Adam Smith and the Corporation

12 July 2007 at 10:22 am 4 comments

| Peter Klein |

Larry Elliott writes in the Guardian that Adam Smith would oppose the modern shareholder model of the corporation. Smith, he argues, “would have looked askance at an economy gripped by speculative fever, with the emphasis not on making things but on buying and selling, making a turn, churning, taking a punt, sweating an asset.” Leaving aside for the moment that the distinction between “making” and “buying and selling,” as used here, is entirely specious, is this a fair interpretation of Smith? Elliott continues:

Smith, indeed, predicted what might happen in the Wealth of Nations, when he supported the idea of private companies (or copartneries) against joint stock companies, the equivalent of today’s limited liability firm. In the former, Smith said, each partner was “bound for the debts contracted by the company to the whole extent of his fortune”, a potential liability that tended to concentrate the mind. In joint stock companies, Smith said, shareholders tended to know little about the running of the company, raked off a half-yearly dividend and, if things went wrong, stood only to lose the value of their shares.

“This total exemption from trouble and from risk, beyond a limited sum, encourages many people to become adventurers in joint stock companies who would, upon no account, hazard their own fortunes in any private copartnery. The directors of such companies, however, being the managers rather of other people’s money than their own, it cannot well be expected that they should watch over it with the same anxious vigilance with which the partners in a private copartnery frequently watch over their own.”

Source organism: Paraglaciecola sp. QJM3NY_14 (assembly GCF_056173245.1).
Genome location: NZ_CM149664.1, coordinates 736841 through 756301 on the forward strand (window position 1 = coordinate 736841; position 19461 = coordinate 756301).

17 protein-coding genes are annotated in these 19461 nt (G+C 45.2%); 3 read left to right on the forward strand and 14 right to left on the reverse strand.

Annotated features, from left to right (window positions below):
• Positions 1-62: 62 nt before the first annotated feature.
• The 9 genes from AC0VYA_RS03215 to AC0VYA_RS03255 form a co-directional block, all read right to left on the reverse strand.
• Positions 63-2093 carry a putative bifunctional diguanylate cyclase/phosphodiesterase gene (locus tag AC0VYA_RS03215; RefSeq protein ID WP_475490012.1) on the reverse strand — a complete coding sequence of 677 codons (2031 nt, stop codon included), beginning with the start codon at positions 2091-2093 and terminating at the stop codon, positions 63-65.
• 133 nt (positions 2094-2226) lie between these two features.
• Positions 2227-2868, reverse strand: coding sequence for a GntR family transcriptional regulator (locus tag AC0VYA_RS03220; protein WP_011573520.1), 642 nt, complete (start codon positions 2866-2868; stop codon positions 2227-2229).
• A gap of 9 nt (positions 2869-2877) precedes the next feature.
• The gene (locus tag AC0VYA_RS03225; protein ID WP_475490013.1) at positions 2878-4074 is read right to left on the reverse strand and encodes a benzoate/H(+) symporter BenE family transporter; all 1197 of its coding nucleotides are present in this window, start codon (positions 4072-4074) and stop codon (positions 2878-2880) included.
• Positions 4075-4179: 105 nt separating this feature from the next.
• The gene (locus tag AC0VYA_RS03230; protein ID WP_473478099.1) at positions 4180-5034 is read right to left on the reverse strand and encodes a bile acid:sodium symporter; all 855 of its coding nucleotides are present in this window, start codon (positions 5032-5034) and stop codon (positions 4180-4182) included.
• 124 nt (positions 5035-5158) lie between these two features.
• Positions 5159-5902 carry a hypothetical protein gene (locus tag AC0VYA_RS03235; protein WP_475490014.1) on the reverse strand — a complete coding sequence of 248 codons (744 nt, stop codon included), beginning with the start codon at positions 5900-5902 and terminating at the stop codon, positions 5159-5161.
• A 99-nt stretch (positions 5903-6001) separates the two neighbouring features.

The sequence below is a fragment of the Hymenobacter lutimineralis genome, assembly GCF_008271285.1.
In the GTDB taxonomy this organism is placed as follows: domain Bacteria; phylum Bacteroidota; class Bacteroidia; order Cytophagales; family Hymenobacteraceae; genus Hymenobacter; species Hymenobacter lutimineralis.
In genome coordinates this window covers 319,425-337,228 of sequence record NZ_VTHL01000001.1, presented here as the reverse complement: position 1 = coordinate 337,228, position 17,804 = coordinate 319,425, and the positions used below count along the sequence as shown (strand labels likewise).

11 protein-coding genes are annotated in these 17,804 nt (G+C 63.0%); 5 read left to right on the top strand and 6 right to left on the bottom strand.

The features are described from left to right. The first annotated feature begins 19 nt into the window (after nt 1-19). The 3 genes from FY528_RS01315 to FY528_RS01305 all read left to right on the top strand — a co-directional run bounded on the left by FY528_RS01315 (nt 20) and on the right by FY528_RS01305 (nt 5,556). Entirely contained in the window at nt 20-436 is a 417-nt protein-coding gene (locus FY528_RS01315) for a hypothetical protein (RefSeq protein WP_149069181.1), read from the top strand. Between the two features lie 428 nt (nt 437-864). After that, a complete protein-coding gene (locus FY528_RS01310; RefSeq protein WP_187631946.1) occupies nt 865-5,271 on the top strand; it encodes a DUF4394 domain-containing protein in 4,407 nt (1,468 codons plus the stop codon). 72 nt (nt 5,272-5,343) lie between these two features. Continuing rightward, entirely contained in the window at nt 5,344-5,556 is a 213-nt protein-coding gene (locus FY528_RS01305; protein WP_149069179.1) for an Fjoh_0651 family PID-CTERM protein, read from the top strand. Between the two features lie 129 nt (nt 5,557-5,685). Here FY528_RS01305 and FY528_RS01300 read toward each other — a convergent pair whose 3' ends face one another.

As Gavin Kennedy points out, however, what Smith meant by joint-stock companies was the state-chartered monopolies like the East India Company, not the shareholder model per se. “[I]t was the monopoly status, sanctioned by law that gave the ‘parcel of rogues’ who represented The Company in India and elsewhere in the region a virtual free hand to act as despots, and to plunder on a scale that made even lowly clerks into millionaires, who ‘traded on their own account,’ and committed crimes to match.”

Some have argued that the limited-liability corporation is inherently a creature of the state regardless of any monopoly privilege in the product market, but I don’t find those arguments convincing.

Entry filed under: - Klein -, Myths and Realities, Theory of the Firm.

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